Occupational therapy career choice is no accident

Apr 3, 2023Courtney Morris
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Hunter Bozant discovered his career by accident.

In December 2015, Bozant rear-ended an 18-wheeler, his hood sliding under the semitrailer's frame. Although the seatbelt jerked his body back, his brain jolted forward in his skull, causing frontal lobe bleeding.

Doctors predicted years in the hospital and in recovery.

But Bozant defied these odds. What started with Jaws of Life ended — thanks to firsthand experience with occupational therapy — in a new career plan.

Second chance

Bozant barely remembers his hospital stay. Because of a broken tibia and traumatic brain injury, he worked with both physical and occupational therapists.

Hunter Bozant
Hunter Bozant
By late January 2016, he moved from hospital to outpatient rehabilitation facility. There, he worked with an occupational therapist on neuro-based activities like piecing together 3D puzzles and building and disassembling complex Lego sets to recover planning skills and focus.

Two months later, Bozant had finished outpatient therapy too.

"I had no lasting deficits," he said. "I'm living life just as I would have if the accident hadn't happened."

The accident did give the 19-year-old pause, though. He cycled through mechanical engineering, math, and sports management university programs. Nothing clicked.

That's when he considered the health care professionals who had helped him recover skills for daily life — occupational therapists.

Bozant's "second chance" was San Jacinto College's occupational therapy assistant program. And his dream? Helping others recover from brain injuries.

Mental health advocate

There was no question occupational therapy fit. Even before starting the San Jac program in fall 2020, Bozant "fell in love with the medical field" while taking prerequisites like Anatomy and Physiology I.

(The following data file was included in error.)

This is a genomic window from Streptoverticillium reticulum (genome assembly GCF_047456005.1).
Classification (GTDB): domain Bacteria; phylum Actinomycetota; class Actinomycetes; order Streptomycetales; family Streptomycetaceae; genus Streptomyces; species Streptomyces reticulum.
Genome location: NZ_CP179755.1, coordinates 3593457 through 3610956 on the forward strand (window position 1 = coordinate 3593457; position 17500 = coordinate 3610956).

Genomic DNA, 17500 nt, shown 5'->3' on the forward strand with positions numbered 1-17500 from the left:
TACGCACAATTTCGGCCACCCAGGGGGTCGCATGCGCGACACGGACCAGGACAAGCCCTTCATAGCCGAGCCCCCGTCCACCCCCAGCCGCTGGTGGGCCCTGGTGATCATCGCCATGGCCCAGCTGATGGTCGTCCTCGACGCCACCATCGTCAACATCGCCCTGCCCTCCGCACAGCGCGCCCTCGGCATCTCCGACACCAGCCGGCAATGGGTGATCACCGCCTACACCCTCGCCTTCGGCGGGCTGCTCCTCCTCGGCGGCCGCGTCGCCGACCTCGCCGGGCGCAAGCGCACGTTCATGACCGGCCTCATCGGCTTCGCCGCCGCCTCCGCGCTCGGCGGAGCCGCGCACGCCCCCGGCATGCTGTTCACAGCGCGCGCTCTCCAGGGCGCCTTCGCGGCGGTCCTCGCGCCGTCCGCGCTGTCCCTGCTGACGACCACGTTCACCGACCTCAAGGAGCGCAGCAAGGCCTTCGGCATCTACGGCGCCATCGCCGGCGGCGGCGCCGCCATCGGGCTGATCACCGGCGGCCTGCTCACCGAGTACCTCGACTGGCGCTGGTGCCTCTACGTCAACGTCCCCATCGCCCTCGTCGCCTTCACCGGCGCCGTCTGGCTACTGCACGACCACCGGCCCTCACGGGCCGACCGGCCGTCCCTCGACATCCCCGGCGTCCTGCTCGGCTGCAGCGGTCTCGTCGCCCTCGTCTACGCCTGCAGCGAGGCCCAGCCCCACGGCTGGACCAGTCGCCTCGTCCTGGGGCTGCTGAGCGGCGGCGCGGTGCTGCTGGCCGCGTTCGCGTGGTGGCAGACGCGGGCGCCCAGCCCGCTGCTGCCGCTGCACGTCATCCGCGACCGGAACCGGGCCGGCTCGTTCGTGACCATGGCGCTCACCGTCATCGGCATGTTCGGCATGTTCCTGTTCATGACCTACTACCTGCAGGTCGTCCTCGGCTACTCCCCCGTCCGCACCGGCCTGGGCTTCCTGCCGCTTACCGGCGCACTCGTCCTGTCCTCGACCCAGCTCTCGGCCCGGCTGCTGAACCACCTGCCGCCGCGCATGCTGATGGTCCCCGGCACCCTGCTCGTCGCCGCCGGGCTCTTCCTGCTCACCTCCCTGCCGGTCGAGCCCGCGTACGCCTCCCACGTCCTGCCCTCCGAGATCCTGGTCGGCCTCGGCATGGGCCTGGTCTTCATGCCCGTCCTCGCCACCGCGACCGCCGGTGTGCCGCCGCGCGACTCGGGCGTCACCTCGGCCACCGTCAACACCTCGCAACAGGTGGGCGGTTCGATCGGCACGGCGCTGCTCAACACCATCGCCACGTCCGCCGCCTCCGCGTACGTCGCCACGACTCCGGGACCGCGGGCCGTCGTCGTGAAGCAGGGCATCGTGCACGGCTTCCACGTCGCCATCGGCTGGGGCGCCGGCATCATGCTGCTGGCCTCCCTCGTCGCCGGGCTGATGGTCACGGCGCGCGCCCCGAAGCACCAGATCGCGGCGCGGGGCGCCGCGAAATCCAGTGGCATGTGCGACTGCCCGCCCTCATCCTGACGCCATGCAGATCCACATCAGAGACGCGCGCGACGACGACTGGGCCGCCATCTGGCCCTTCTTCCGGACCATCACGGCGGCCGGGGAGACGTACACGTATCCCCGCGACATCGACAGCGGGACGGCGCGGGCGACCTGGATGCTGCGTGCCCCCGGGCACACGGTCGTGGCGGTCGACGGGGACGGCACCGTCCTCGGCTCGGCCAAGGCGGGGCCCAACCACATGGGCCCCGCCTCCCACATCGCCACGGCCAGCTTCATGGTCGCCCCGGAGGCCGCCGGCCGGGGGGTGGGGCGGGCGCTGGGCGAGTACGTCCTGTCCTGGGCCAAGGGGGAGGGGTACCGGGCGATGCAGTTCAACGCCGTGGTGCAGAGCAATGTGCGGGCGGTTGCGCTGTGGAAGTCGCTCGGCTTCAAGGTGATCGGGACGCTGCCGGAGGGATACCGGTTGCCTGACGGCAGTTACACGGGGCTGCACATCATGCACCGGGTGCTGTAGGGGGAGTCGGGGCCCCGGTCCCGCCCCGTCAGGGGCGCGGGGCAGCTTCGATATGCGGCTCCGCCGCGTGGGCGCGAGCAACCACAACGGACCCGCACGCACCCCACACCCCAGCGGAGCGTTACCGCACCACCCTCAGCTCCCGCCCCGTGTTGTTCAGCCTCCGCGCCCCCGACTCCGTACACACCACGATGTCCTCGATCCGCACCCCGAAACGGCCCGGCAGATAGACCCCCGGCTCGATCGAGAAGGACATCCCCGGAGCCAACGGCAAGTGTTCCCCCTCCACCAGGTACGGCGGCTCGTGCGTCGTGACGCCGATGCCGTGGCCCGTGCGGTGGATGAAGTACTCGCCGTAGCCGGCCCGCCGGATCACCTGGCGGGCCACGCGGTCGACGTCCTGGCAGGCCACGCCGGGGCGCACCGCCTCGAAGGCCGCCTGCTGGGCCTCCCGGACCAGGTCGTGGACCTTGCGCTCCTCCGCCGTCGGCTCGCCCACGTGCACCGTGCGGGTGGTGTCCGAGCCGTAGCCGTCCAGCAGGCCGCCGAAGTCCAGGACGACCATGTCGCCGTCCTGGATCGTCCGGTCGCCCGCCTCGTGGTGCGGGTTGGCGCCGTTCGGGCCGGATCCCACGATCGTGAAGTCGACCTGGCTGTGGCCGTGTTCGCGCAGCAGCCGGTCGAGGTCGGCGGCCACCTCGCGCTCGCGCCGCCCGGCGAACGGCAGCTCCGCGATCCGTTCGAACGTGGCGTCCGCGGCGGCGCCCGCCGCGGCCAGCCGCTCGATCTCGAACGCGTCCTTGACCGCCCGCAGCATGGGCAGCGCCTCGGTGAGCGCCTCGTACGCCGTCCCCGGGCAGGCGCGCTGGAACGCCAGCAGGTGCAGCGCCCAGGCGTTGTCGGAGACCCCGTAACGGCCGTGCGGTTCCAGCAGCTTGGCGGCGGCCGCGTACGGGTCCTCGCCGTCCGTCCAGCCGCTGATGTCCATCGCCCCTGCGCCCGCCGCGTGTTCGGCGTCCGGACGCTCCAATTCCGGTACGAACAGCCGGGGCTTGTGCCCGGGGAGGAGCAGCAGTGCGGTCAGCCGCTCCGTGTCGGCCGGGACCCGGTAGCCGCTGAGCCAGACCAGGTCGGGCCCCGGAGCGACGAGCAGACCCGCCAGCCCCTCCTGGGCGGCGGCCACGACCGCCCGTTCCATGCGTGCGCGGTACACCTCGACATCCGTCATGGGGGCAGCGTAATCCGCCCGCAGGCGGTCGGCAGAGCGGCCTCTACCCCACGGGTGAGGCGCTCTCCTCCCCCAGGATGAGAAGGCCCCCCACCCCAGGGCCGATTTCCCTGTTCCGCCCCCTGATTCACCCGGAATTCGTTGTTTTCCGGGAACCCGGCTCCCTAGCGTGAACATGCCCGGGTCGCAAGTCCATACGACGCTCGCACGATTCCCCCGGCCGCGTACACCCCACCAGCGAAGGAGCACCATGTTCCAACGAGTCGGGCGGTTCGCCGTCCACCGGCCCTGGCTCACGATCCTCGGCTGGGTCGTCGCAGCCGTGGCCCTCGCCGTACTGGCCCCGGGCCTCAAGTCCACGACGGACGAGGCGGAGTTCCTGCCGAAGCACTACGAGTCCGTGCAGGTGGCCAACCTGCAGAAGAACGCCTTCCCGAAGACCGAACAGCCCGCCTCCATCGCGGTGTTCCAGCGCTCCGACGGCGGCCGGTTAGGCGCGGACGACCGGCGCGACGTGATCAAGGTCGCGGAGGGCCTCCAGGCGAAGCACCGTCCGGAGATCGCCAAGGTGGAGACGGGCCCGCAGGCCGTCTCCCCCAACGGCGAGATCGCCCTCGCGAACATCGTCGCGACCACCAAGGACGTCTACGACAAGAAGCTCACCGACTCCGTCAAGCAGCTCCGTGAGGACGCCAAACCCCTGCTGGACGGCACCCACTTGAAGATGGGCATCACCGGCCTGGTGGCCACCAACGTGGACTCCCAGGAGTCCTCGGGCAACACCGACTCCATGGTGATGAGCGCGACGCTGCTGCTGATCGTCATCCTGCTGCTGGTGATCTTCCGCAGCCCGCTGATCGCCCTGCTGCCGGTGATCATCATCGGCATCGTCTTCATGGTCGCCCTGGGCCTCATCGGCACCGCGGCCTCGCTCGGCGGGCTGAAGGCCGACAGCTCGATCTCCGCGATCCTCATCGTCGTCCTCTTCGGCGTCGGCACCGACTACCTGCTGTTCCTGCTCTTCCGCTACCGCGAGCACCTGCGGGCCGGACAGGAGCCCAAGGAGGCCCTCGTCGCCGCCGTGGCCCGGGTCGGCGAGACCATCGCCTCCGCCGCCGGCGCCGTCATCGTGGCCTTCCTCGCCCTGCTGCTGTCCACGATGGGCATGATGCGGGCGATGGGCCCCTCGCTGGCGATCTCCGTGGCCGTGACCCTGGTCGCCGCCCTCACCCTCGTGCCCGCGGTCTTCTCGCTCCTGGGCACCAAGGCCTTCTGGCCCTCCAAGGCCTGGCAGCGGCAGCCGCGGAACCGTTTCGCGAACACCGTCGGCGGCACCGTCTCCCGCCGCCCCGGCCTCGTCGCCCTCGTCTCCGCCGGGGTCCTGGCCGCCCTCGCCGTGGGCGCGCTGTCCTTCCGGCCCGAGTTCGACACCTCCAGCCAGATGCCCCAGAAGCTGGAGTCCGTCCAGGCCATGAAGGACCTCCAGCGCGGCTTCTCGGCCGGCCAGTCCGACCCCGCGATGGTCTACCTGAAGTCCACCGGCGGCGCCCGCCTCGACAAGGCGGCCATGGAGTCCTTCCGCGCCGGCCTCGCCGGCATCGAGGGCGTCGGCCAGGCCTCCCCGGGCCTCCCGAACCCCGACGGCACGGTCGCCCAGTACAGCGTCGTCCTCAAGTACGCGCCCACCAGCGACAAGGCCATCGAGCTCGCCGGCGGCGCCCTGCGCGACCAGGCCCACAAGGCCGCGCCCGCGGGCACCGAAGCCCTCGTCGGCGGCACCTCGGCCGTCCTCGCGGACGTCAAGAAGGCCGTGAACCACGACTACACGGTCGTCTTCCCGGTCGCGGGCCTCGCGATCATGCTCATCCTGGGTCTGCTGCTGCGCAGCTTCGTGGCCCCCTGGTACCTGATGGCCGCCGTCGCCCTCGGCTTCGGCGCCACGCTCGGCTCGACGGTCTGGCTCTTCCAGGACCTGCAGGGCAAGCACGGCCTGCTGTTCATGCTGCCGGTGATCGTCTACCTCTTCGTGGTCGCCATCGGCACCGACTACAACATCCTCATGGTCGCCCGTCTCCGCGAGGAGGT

His people skills impressed program director Sheina Farooqui.

"He brought his authentic personality to the table," Farooqui said. "His laugh was therapeutic for all of us."

Having struggled with a brain injury and depression, Bozant also advocated for mental health. Before tests and projects, he often led classmates through mindfulness exercises to focus on the present.

In 2021, he took that advocacy mindset to the Texas Occupational Therapy Association annual conference, sharing about students' mental health during COVID-19 and leading professionals through meditation and mindfulness exercises.

"It wasn't just me talking about my past," he said. "It was me allowing my experience to help the profession."

Bozant also brought a unique perspective to the San Jac program as one of its first male students. Although women pioneered the profession and continue to dominate the field, patients are asking for more diversity.

"Welcoming and having students with racial, gender, and age differences all in the classroom makes for a rich curriculum," Farooqui said. "It helped us question and break unconscious biases we brought into it, allowing us to challenge the status quo and propel the profession forward."

On track

Since graduating in May 2022 and earning his national certification, Bozant has worked in adult home health. This March, he switched to a skilled nursing facility, where he stretches his creativity helping short-term patients in the on-site gym.

Someday he plans to earn a doctorate in neuropsychology to bring more brain/behavior expertise to the field. Meanwhile, he considers himself 100% in the right career, helping people return to their daily lives and independence. In fact, his enthusiasm usually stops anyone from asking why he pursued a female-dominated field.

"I come in with such a passion they don't have a chance to say that," he said.

While Bozant may have discovered his career field by accident, the choice to become an occupational therapy assistant was anything but accidental.

"It's important for everyone to pursue what they enjoy," he said.


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